How to close America's confidence gap
Obama's actions, more than his speech, will have a big role to play in easing the historically bleak consumer mood.
The signal from the stock market and polls is clear: Restoring Americans’ economic confidence will require something more than throwing federal dollars at banks, businesses, and consumers.
The issue of lost confidence – and how to revive it – is playing a more pivotal role in this recession than in others. The reason is that today’s problems are centered on the markets for credit, which is really just another word for trust.
On Tuesday, an index of consumer confidence fell to a low not seen in four decades of surveys. Stock indexes are on a parallel track, having dropped this week to levels not seen since the mid-1990s.
All this comes despite – and perhaps partly because of – extraordinary government intervention on the economy’s behalf.
Consider that the biggest bank, the biggest insurance firm, and the biggest automaker are all seeking more government support this week.
Many Americans are worried not just about their jobs or the value of their homes, but about whether the public rescue efforts will work, how much tax money they’ll cost, and when there will be clarity on the scope of government’s role.
The challenge for President Obama and other policymakers is how to revive the spirits of a marketplace economy even as the government takes an unusually large role in that marketplace.
“There’s no confidence that we know what the rules are yet,” says Brian Battle, a bond trader and vice president at Performance Trust Capital Partners in Chicago. It doesn’t help, he adds, that “the administration has spent a lot of time talking about how bad everything is.”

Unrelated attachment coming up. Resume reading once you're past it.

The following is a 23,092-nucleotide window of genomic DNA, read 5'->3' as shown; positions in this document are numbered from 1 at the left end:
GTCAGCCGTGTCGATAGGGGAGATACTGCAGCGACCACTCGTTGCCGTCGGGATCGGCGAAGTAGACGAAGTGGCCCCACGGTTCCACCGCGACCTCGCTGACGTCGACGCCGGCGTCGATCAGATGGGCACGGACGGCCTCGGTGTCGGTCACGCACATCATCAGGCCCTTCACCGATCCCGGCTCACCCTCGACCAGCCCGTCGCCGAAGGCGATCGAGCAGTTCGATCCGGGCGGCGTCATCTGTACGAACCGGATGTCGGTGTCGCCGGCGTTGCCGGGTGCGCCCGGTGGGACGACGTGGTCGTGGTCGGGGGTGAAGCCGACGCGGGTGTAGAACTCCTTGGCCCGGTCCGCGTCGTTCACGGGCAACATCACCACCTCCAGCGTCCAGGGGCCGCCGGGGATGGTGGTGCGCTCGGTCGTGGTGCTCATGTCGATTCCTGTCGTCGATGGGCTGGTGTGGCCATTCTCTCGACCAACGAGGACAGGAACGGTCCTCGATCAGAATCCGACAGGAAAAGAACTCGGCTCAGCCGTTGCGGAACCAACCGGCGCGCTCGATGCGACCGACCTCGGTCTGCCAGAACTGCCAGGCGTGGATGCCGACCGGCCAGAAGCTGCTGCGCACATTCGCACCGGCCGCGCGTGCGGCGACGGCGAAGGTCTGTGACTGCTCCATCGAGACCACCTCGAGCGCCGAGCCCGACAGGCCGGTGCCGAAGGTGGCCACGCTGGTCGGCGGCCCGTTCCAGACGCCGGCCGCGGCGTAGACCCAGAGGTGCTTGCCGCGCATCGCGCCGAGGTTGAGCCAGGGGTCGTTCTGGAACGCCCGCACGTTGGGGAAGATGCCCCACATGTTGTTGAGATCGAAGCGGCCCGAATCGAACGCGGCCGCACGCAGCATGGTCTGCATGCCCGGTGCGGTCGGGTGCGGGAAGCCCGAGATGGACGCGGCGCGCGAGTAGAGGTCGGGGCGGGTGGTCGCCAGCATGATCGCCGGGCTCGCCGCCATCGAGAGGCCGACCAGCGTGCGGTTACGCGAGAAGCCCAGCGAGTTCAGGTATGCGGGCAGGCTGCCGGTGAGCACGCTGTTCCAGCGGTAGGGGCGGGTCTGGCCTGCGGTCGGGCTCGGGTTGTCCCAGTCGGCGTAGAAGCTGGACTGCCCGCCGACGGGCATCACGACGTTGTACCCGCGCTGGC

He’s not saying that the government shouldn’t be taking strong action or that a pep talk is all that’s needed.
But the goal, Mr. Battle says, is for markets to start functioning normally again. That still hasn’t happened.
Public dislikes bailouts
He’s not the only one concerned about the scale and nature of government involvement in the economy.
A new USA Today/Gallup poll finds that Americans largely disapprove of spending more money rescuing companies such as automakers and banks. The public generally supports spending to create jobs and helping homeowners avoid foreclosure, but people have serious worries about the overall cost and the danger posed by rising federal deficits.
All this gives Mr. Obama a complicated task.
He’s spending much of this week on the theme of fiscal discipline, to reassure Americans as well as foreign lenders that the government is determined not to borrow its way into a deeper hole.
Priming the pump
But for now, big government spending is needed, many economists say, because the normal pillars of the economy – consumer spending, business investment, construction, and trade – have simultaneously fallen on hard times.
More evidence of difficulties has been piling up lately:
• The Conference Board’s consumer confidence index sank to a level of 25 in February, down from 37 last month and 76 a year ago.
•Stock market indexes closed at 1997 levels Monday. The stock slide reflects ongoing worries about the overall economy and, in particular, the core financial system. The concern is that more bailouts may put some large banks effectively under government control.